Douglas Firs

8 thoughts on “ Douglas Firs

  1. Douglas-fir beetles prefer weakened or recently downed trees. You can reduce the damage by keeping tree vigor strong and Douglas-fir blowdown to less than four inch diameter (or larger) Douglas-fir trees per acre. The Douglas-fir beetle is most often found following extensive blowdown of mature trees.
  2. Douglas-fir (Pseudotsuga menziesii), perhaps the most common tree in Oregon, is the most important conifer in the state because of its ecological and economic significance. The Oregon legislature recognized this when it designated Douglas-fir the official state tree in Eight of ten conifers west of the Cascades are Douglas-firs.
  3. Diagnosis table — Douglas-fir, oak and pine Note: These tables list commonly encountered signs and symptoms and likely causes, but not every possible symptom or potential cause is noted. Douglas-fir .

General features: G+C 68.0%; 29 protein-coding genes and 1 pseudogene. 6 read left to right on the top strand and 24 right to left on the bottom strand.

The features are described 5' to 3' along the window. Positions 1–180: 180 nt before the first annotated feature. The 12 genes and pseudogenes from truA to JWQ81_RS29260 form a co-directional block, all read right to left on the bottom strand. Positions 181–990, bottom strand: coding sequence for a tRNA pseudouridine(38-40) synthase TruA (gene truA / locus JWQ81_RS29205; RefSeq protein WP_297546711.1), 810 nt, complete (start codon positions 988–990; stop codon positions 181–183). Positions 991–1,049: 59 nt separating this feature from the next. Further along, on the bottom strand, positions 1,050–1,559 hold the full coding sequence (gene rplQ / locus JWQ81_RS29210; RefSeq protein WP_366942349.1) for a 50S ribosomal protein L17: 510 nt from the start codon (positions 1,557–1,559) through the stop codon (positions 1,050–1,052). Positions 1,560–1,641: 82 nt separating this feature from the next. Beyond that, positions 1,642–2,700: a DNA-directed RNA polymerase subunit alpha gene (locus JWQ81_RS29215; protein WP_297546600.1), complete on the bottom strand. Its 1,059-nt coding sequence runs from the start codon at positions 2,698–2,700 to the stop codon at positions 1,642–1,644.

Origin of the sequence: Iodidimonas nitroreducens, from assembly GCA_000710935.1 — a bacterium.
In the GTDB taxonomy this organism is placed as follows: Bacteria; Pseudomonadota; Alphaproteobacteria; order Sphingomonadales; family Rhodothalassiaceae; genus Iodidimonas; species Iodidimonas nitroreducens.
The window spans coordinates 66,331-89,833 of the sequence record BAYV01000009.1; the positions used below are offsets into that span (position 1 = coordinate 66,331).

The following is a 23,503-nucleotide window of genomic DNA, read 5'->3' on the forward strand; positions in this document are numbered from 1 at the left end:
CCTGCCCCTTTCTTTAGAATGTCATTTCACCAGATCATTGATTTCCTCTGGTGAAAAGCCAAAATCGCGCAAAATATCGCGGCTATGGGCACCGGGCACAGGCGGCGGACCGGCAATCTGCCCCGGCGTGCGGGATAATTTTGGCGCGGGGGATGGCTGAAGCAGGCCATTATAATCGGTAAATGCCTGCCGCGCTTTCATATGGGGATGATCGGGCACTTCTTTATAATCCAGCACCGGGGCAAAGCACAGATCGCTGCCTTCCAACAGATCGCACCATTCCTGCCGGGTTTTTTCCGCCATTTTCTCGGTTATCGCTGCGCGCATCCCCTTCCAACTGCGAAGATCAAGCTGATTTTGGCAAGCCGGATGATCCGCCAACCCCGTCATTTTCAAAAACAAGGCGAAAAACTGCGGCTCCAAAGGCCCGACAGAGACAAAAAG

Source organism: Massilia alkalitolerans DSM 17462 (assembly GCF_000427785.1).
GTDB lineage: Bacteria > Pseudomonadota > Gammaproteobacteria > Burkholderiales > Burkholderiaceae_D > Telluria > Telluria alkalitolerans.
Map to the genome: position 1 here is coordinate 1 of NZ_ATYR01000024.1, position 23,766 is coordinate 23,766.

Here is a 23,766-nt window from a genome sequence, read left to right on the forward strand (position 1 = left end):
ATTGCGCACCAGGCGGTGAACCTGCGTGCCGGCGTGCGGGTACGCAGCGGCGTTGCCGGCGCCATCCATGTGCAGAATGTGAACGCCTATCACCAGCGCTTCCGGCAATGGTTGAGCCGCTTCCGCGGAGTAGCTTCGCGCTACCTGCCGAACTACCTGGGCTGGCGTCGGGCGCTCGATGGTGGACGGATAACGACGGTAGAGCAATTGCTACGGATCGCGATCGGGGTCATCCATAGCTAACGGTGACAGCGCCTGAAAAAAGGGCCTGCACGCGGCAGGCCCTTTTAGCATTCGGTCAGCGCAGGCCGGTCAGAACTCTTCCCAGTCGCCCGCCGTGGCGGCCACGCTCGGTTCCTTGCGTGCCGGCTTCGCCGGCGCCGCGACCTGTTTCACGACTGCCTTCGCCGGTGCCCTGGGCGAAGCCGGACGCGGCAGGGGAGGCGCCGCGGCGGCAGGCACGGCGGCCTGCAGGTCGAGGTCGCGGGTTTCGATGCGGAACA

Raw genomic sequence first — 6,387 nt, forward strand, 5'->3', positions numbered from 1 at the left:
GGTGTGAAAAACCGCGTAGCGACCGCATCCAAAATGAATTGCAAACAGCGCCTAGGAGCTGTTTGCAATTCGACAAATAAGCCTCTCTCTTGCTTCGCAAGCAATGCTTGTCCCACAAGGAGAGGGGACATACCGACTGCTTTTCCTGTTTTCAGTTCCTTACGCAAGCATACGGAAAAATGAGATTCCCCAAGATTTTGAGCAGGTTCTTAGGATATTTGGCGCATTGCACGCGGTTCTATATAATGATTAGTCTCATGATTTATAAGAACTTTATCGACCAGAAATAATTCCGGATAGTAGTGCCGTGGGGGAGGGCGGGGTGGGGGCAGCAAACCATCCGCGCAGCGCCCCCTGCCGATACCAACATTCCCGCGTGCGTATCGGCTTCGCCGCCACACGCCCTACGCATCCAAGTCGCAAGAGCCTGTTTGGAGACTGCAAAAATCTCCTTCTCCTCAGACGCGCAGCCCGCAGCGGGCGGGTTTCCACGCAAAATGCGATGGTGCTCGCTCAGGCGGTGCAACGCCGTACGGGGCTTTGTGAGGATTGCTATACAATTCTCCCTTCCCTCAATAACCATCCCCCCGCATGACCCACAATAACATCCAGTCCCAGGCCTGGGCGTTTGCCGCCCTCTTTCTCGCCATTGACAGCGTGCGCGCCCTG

4. The Douglas-fir, Pseudotsuga menziesii, is not a true fir, nor is it a hemlock, even though " Pseudotsuga " means false hemlock. It is in a separate genus. This widespread conifer occurs often in pure stands as well as mixed forests. This species has narrow pyramidal tops and long straight trunks.
  5. Douglas Firs, the G. Van Hellemont-fronted indie band, have announced their 3rd studio album. Hinges of Luck is out October 13 via Excelsior Recordings.
  6. Douglas-fir is one of the stronger of the softwoods and is widely used for structural purposes. The sapwood is white to pale yellow while the heartwood is orange-red with high contrast between earlywood and latewood. It is straight grained and moderately hard.
  7. Douglas fir trees (Pseudotsuga menziesii) are also known as red firs, Oregon pines and Douglas spruce. However, according to Douglas fir information, these evergreens are not pines, spruce, or even true firs. But they are tall, beautiful conifers native to the Pacific Northwest.
  8. Douglas firs are conifers, which means they produce seeds in cones rather than in flowers. The seeds have a single wing and are dispersed by wind. Douglas fir seeds provide food for a number of small mammals, including chipmunks, mice, shrews, and red squirrels. Bears eat the sap of these trees.

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